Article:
… at some point, humanity began to develop the illusion that they’re entitled to life, that life can be taken for granted …
Stories meant twists and catastrophes …
“I also thank every member of the human race,” said … Ice. “Once, we lived together in the Solar System.” …
Civilization was like a mad dash that lasted five thousand years. Progress begot more progress; countless miracles gave birth to more miracles; humankind seemed to possess the power of gods; but in the end, the real power was wielded by time. Leaving behind a mark was tougher than creating a world …
A museum was built for visitors; a tombstone was built for the builders …
… she was but a mote of dust in a grand wind, a small leaf drifting over a broad river …
A few random things:
- I like 538’s work, and I particularly like this piece on the Comey letter. They clearly set out their logic in arguing their logic that while their are multiple factors that impact any election outcome, the Comey letter was a clear impact, and one that was significant enough to almost certainly tip the scales:
The Comey letter wasn’t necessarily the most important factor in Clinton’s defeat, although it’s probably the one we can be most certain about. To explain the distinction, consider Clinton’s decision to run a highly negative campaign that focused on branding Trump as an unacceptable choice. One can imagine this being a huge, election-losing mistake: Trump’s negatives didn’t need any reinforcing, whereas Clinton should have used her resources to improve her own image. But one could also argue that Clinton’s strategy worked, up to a point: Trump was exceptionally unpopular and needed a lot of things to break his way to win the election despite that. The range of possible impacts from this strategic choice is wide; perhaps it cost Clinton several percentage points, or perhaps it helped her instead. The range from the Comey letter is narrower, by contrast, and easier to measure. It was a discrete event that came late in the campaign and had a direct effect on the polls.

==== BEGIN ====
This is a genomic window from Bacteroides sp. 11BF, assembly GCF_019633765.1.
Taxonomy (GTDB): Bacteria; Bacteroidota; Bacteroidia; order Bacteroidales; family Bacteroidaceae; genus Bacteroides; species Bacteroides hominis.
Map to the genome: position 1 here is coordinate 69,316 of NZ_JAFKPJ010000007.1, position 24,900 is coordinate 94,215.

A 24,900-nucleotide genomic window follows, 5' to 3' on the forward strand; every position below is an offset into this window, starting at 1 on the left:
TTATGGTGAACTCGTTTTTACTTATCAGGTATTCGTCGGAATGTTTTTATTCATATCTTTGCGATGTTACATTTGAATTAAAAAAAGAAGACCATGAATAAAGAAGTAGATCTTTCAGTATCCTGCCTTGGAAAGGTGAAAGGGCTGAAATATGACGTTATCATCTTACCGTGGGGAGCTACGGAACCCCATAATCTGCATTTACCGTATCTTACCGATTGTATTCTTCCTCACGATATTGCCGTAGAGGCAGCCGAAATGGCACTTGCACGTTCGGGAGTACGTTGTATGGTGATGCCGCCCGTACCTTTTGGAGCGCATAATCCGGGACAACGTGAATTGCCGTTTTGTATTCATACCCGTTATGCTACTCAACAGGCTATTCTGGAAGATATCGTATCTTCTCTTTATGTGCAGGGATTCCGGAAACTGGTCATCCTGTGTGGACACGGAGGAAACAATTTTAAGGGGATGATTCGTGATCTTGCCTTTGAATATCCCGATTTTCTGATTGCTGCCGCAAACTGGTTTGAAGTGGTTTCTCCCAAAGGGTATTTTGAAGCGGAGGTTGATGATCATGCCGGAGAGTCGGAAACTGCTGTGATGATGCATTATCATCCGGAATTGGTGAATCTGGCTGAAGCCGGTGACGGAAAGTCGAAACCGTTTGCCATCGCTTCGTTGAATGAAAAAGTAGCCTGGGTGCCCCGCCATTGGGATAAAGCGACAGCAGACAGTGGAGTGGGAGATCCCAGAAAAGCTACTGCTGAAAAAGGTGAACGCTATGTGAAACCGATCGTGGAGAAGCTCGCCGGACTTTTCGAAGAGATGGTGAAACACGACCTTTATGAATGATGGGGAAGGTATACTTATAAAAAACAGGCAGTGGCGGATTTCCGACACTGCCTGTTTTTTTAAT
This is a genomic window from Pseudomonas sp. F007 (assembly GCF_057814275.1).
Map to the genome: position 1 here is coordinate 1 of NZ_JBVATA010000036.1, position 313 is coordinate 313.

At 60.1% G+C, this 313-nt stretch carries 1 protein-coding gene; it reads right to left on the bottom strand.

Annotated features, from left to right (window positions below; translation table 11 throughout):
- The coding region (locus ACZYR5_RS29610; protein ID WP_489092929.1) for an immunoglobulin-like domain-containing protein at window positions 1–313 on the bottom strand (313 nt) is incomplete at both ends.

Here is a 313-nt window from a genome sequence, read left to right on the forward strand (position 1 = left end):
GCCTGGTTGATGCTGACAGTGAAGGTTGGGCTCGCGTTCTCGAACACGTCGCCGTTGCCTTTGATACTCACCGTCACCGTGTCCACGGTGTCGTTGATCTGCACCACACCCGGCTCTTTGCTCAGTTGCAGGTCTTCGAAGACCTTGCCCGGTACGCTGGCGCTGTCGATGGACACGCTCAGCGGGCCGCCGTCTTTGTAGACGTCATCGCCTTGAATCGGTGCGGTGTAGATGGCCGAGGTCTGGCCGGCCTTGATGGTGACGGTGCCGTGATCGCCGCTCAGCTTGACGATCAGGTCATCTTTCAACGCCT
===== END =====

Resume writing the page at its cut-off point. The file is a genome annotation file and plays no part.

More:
The standard way to dismiss the letter’s impact is to say that Clinton should never have let the race get that close to begin with. But the race wasn’t that close before the Comey letter; Clinton had led by about 6 percentage points and was poised to win with a map like this one, including states such as North Carolina and Arizona (but not Ohio or Iowa).8My guess is that the same pundits who pilloried Clinton’s campaign after the Comey letter would have considered it an impressive showing and spoken highly of her tactics.
Thus, you have to assess the letter’s impact to do an honest accounting of the Clinton campaign. If you’re in the “Big Comey” camp and think Clinton would have won by 5 or 6 percentage points without the letter, it’s hard to fault Clinton all that much. Even given all of Trump’s deficiencies as a candidate, that’s a big margin for an election in which the “fundamentals” pointed toward a fairly close race. “Little Comey” believers have more room to assign blame to Clinton’s campaign, in addition to Comey (and the media’s coverage of him).
- An interesting piece in the Guardian by a former FB exec, who highlights that there really is advertisement microtargeting, although he seems fatalistic about the consequences.
Facebook claimed the report was misleading, assuring the public that the company does not “offer tools to target people based on their emotional state”. If the intention of Facebook’s public relations spin is to give the impression that such targeting is not even possible on their platform, I’m here to tell you I believe they’re lying through their teeth …
- Which ties in to another piece in The Guardian, where FB acknowledges that its platform can be used to target public debate:
In a white paper authored by the company’s security team and published on Thursday, the company detailed well-funded and subtle techniques used by nations and other organizations to spread misleading information and falsehoods for geopolitical goals. These efforts go well beyond “fake news”, the company said, and include content seeding, targeted data collection and fake accounts that are used to amplify one particular view, sow distrust in political institutions and spread confusion.